Trial begins in stabbing death of woman
By JAMAL THALJI
Published May 30, 2007
NEW PORT RICHEY - Blood was on the sheets and pillows, on the walls and curtains.
On the bed lay the bloody body of Lynn Marie Vincent. She had been slashed and stabbed - in the head, neck and chest, again and again.
Tucked under the victim's left elbow was a bloody yard glove.
"This glove was a silent witness the night that Lynn Marie Vincent was stabbed to death, " Pinellas-Pasco Assistant State Attorney Mike Halkitis told the jury Tuesday in the first-degree murder trial of Frederick John Morgan.
That's because of the blood found on the glove. Some belonged to Vincent, who had succumbed to violence in the name of drugs when she was killed at age 42 on May 15, 2005.
But most of the blood found on that glove, the prosecutor said, belonged to Morgan.
"As he was cutting her and cutting her and stabbing and stabbing her, " said the prosecutor, swinging the imaginary knife in his right fist down across his left palm, "he cut himself."
The 46-year-old Morgan could face life in prison if convicted of first-degree murder. The state intends to prove that Morgan broke into Vincent's place in the Walden Pond Mobile Home Park to steal drugs and stabbed her 20 times, at least.
How will attorney Keith Hammond defend his client?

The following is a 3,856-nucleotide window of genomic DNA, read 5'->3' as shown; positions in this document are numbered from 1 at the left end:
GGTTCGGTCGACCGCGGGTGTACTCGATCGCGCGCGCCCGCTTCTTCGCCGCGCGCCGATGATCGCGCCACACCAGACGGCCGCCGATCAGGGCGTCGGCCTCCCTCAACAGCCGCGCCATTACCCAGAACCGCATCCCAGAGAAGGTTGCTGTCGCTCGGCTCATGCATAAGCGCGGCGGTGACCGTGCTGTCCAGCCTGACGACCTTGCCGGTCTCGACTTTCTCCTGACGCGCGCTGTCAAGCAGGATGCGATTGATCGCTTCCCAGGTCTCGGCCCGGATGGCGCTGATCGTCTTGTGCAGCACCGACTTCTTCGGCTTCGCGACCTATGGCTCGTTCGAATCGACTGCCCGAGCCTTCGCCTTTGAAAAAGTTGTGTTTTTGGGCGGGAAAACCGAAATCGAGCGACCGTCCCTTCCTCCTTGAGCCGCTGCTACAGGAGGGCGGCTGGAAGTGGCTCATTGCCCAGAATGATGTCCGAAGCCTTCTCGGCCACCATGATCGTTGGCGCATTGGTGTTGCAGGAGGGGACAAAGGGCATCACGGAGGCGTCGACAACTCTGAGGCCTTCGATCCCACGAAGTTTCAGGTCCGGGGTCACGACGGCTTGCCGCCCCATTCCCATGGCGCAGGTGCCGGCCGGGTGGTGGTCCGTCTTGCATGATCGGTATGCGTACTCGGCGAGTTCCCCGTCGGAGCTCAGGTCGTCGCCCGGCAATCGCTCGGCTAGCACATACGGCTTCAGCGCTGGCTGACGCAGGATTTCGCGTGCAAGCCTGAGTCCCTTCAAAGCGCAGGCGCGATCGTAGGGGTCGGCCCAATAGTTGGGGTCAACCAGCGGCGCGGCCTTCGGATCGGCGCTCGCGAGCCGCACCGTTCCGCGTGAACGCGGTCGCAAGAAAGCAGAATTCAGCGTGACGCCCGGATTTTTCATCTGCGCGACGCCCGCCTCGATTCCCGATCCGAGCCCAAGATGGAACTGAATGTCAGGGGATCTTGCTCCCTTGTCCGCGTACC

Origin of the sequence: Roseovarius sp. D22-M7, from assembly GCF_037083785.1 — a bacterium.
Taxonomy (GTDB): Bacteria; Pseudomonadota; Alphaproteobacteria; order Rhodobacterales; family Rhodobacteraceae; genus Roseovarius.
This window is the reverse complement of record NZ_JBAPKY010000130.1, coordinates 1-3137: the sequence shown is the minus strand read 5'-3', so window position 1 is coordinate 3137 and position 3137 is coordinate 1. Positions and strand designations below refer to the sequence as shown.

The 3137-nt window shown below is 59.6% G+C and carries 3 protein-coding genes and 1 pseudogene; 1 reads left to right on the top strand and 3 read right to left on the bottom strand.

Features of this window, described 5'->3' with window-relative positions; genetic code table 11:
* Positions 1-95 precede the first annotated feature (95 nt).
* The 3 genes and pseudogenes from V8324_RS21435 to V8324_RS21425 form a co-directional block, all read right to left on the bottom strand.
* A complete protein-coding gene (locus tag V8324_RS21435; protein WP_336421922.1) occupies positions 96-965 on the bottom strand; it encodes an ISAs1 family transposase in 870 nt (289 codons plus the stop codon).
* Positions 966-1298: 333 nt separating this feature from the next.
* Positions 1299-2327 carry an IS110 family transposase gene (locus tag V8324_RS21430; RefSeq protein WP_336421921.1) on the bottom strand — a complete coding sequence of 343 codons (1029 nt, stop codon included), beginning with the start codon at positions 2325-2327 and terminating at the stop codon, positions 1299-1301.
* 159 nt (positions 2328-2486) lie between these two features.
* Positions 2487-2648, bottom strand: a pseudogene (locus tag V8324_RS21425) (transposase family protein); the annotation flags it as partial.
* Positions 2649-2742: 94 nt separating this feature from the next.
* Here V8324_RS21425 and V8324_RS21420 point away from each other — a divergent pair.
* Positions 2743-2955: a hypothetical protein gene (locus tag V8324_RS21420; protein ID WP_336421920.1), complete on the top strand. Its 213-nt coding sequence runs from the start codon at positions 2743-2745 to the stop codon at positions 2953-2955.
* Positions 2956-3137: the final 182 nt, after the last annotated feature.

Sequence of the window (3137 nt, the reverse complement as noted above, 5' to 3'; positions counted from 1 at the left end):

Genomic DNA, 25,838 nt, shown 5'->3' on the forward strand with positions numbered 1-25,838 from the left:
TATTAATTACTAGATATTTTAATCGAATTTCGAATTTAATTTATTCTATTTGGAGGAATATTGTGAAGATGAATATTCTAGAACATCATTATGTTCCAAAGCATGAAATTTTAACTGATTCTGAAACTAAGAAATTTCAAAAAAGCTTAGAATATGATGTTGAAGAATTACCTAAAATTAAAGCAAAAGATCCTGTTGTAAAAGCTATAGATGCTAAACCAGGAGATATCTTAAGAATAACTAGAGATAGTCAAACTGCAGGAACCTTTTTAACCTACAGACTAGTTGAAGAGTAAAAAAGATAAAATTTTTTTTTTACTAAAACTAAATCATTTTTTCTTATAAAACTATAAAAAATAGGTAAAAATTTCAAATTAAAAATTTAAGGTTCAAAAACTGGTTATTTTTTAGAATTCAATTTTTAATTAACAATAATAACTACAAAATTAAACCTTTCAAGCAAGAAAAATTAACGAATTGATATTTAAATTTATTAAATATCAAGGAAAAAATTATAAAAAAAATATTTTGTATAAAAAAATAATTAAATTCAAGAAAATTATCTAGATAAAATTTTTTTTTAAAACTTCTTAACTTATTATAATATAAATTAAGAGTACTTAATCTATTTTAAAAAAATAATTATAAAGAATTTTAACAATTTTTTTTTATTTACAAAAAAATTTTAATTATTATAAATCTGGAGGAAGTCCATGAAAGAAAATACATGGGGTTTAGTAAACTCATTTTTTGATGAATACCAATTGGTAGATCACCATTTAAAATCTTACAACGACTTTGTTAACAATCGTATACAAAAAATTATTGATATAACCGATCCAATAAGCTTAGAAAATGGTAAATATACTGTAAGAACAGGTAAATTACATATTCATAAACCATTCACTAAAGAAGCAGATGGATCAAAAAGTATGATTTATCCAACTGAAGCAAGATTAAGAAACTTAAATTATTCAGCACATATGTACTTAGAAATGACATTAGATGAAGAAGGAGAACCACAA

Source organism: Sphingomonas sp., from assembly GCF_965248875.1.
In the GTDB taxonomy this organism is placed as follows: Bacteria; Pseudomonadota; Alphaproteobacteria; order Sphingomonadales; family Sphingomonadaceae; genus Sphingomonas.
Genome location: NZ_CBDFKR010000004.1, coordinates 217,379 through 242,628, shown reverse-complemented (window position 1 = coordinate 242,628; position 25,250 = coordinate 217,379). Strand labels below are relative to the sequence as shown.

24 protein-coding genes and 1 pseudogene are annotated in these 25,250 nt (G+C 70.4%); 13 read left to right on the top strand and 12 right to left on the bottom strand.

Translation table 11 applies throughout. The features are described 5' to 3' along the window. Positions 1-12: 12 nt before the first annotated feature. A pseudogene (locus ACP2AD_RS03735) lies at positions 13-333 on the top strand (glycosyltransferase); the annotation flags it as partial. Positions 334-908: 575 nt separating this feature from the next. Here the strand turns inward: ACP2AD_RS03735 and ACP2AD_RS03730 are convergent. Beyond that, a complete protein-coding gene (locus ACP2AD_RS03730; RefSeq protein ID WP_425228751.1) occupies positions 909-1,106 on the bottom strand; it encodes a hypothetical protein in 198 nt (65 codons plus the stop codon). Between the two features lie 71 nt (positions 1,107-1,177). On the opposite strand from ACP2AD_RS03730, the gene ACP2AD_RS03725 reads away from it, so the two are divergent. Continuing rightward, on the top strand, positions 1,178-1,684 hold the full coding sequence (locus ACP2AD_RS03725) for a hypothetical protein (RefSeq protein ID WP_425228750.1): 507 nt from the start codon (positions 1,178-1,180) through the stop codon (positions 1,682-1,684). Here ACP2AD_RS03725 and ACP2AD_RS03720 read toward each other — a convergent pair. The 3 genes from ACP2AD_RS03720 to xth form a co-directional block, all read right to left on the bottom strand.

Hammond declined Tuesday to give an opening statement to the jury, except to say they'll arrive at a not guilty verdict after they've seen and heard everything.
After the slaying, Morgan told police several stories. One story is that someone else broke into the home with him and attacked Vincent.
But no one else has been charged in the burglary or attack, Halkitis said.
Vincent's daughter, 26-year-old Adriann DeGrandchamp, could not bear to watch a videotape of the bloody crime scene. She left the courtroom in tears as the camera focused on her mother's wounds.
Afterward, Halkitis explained to her why he had to show jurors that videotape. He had to show them what happened. And he had to show them her mother was a human being.
Times researcher Lea Iadarola contributed to this report. Jamal Thalji can be reached at firstname.lastname@example.org or 727 869-6236.